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Aggression   /əgrˈɛʃən/   Listen
Aggression

noun
1.
A disposition to behave aggressively.
2.
A feeling of hostility that arouses thoughts of attack.  Synonym: aggressiveness.
3.
Violent action that is hostile and usually unprovoked.  Synonym: hostility.
4.
The act of initiating hostilities.
5.
Deliberately unfriendly behavior.






WordNet 3.0 © 2010 Princeton University








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"Aggression" Quotes from Famous Books



... troops which they might deem indispensable, was suggested for their mature deliberation, and the indications of a hostile temper given by several tribes of Indians, were considered as admonishing them of the necessity of being prepared to afford protection to the frontiers and to punish aggression. ...
— Life And Times Of Washington, Volume 2 • John Frederick Schroeder and Benson John Lossing

... Precipitated by a fiery aggression from Nippon the gasping Slav had been pushed back across the Yalu. His ships around Port Arthur had been crippled and destroyed. The astonished nations, Russia included, awoke to a ...
— Trusia - A Princess of Krovitch • Davis Brinton

... especially in its chief town, Tarsus, throughout antiquity. So closely was Cilicia linked with Syria that the Prince of Kue (its eastern part) joined the Princes of Hamath and of Damascus and their south Syrian allies in that combination for common defence against Assyrian aggression, which Shalmaneser broke at Karkar in 854: and it was in order to neutralize an important factor in the defensive power of Syria that the latter proceeded across Patin in 849 and fell on Kue. But some uprising at Hamath recalled him ...
— The Ancient East • D. G. Hogarth

... remained impassive. Then the second personage, whose part had hitherto been to remain contemplative, flew off his branch, threw himself on the dog and gave him a formidable blow on the spine. Seized with indignation, the dog turned round to punish the author of this unjustifiable aggression; but the bird was already far away, and in the meanwhile from the other side the first Anomalocorax seized the long-coveted bone and also took flight. The feelings of the sheepish dog who saw both his vengeance and his ...
— The Industries of Animals • Frederic Houssay

... was barely accomplished, the confederates of Barr, overwhelmed by the Russian troops, were still arriving in France to seek refuge there, and already King Louis XV., for a moment roused by the audacious aggression of the German courts, had sunk back into the shameful lethargy of his life. When Madame Louise, the pious Carmelite of St. Denis, succeeded in awakening in her father's soul a gleam of religious terror, the courtiers in charge of the royal pleasures redoubled their efforts to distract the king ...
— A Popular History of France From The Earliest Times - Volume VI. of VI. • Francois Pierre Guillaume Guizot

... fearless courage, among this people, was that quality which most certainly won and secured their respect; and the policy was not unwise, perhaps which represented this as a good opportunity for a display which might have the effect of protecting him from wanton insult or aggression hereafter. To a certain extent he was at their mercy; and conscious, from what he had seen, of the unscrupulous character of their minds, every exhibition of the kind had some weight in ...
— Guy Rivers: A Tale of Georgia • William Gilmore Simms

... good. It's—it's darned bad." Bill rose abruptly from his chair and began to pace the room, his trim shoulders hunched as though he were suddenly driven to a desire for aggression. "Look here, John," he cried almost vehemently. "If you or I had had that boy set in our charge, seeing what we saw that first night, and knowing what I've heard since, could we have quit this lousy city for months and left him to his fool ...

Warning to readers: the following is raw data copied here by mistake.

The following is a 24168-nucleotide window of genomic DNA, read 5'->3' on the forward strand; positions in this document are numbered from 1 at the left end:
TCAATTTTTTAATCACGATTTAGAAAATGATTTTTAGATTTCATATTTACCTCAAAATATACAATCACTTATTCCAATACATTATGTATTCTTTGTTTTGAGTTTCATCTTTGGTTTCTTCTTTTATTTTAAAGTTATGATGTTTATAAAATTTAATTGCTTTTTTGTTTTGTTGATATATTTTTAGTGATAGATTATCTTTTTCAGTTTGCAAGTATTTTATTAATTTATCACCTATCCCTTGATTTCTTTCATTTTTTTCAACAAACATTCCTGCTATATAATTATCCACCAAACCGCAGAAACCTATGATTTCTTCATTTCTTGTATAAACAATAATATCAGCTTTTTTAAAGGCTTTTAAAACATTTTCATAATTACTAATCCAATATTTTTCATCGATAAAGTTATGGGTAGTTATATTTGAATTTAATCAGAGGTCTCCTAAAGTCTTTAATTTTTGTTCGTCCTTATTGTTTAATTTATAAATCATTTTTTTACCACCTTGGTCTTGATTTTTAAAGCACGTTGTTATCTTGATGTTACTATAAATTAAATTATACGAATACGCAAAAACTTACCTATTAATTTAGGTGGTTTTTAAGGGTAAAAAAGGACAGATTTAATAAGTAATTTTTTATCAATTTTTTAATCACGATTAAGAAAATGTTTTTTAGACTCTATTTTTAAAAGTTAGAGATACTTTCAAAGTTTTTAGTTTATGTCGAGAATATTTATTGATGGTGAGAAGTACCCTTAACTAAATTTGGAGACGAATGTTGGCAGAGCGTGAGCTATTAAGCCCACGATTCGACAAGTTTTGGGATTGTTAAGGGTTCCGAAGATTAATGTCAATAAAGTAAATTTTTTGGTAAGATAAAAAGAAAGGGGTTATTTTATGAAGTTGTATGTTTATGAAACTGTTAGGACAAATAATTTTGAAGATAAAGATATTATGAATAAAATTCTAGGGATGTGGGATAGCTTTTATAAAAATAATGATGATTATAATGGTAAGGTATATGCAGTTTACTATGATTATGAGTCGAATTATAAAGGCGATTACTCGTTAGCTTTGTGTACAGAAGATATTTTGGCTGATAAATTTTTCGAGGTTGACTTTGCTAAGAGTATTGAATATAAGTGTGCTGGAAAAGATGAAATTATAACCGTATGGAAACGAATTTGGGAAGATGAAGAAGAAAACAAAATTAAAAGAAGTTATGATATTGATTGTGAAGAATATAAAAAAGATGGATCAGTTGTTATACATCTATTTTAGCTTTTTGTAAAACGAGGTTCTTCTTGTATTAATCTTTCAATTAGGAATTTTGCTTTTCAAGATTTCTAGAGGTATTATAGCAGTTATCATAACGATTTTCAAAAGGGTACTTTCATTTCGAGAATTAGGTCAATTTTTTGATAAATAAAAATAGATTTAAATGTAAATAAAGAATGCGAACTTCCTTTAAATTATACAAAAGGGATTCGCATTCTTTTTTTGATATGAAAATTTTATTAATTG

— The Triumph of John Kars - A Story of the Yukon • Ridgwell Cullum

... propagated along the alley, threw those in front against the broad chests of the police. The latter had no hatred for the Dracophils. In the bottom of their hearts they liked Chatillon. But it is natural to resist aggression and strong men are inclined to make use of their strength. For these reasons the police kicked the Dracophils with their hob-nailed boots. As a result there were sudden rushes backwards and forwards. Threats and cries ...
— Penguin Island • Anatole France

... not be perfectly ridiculous to declaim against the aeroplane on account of the accidents that are liable to occur, and would we not be stupid to refuse to follow the lead of other governments who utilize its advantages for defence or aggression in war and for rapid communication in time of peace? And is it not just as stupid and even senseless to oppose suffragism on speculative or rather hypothetical grounds, instead of being guided by the experience of other countries ...
— The Woman and the Right to Vote • Rafael Palma

... Mr. Gladstone whether he ever felt nervous in public speaking: 'In opening a subject often,' Mr. Gladstone answered, 'in reply never.' Yet with this inborn readiness for combat, nobody was less addicted to aggression or provocation. It was with him a salutary maxim that, if you have unpalatable opinions to declare, you should not make them more unpalatable by the way of expressing them. In his earlier years he did not often speak with passion. 'This morning,' a famous ...
— The Life of William Ewart Gladstone, Vol. 1 (of 3) - 1809-1859 • John Morley

... kneeling. To the left, Dona Isabel de Velasco, another menina, seems to be dropping a courtesy; and the dwarfs, Maria Barbolo and Nicolas Pertusano, stand in the foreground, the little man putting his foot on the quarters of a great tawny hound, which despises the aggression, and continues in a state of solemn repose. Some paces behind these figures, Dona Marcela de Ulloa, a lady of honour in nun-like weeds, and a guardadimas, are seen in conversation; at the far end of ...